While occasionally mediation sessions are joint, with all parties, their legal counsel and the mediator in a single conference room for some part of the medication session, most often the parties and their respective lawyers are separated into different rooms, with the mediator shuffling between the rooms to exchange information, questions, documents, and typically settlement offers and counteroffers.

The separation of the parties and their attorneys in different locations discourages rancor and personal disputes, insults, and so on, and allows the parties and counsel to think more clearly and rationally and less emotionally about their dispute, risks and costs, and possible solutions or compromises to resolve it.

Sometimes win-win solutions beneficial to both sides can be developed and achieved with the more clear-eyed rational thinking that such a process can encourage.

Under California law (but not necessarily under Federal law or the laws of other States) mediation sessions are confidential, and nothing said in mediation by anyone and no documents created for the mediation may be admitted as evidence in Court, and the parties and the mediator cannot be forced to testify about what was said in the mediation, unless all parties expressly agree.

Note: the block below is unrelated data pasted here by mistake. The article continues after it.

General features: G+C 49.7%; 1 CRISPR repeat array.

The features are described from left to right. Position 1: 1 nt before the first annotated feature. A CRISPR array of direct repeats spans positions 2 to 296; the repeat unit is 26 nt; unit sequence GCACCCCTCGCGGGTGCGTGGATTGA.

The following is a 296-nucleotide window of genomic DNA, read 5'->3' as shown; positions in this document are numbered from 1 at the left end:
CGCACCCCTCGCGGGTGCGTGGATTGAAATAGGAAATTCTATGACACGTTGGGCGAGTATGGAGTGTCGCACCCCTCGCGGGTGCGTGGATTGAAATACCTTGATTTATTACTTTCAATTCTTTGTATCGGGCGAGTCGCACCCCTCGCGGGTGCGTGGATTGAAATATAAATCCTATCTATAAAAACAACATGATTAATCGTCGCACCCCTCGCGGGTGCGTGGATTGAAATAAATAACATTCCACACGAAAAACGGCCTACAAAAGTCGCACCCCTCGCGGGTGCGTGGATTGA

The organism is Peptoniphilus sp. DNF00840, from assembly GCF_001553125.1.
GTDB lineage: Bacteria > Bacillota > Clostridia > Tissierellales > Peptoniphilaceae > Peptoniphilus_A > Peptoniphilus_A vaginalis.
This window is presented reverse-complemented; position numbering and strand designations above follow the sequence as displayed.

This confidentiality protection enables the parties and attorneys to speak frankly, honesty and freely to each other and to the mediator, with the goal of hopefully achieving a full or partial settlement of the dispute, without fear that something said or done there could be used against them later in Court or elsewhere.

Mediation is highly favored and encouraged by the Courts at the State and Federal level, and is often highly successful (some say more than 90%), although sometimes more than one mediation session may be necessary to resolve some more complicated or adversarial disputes.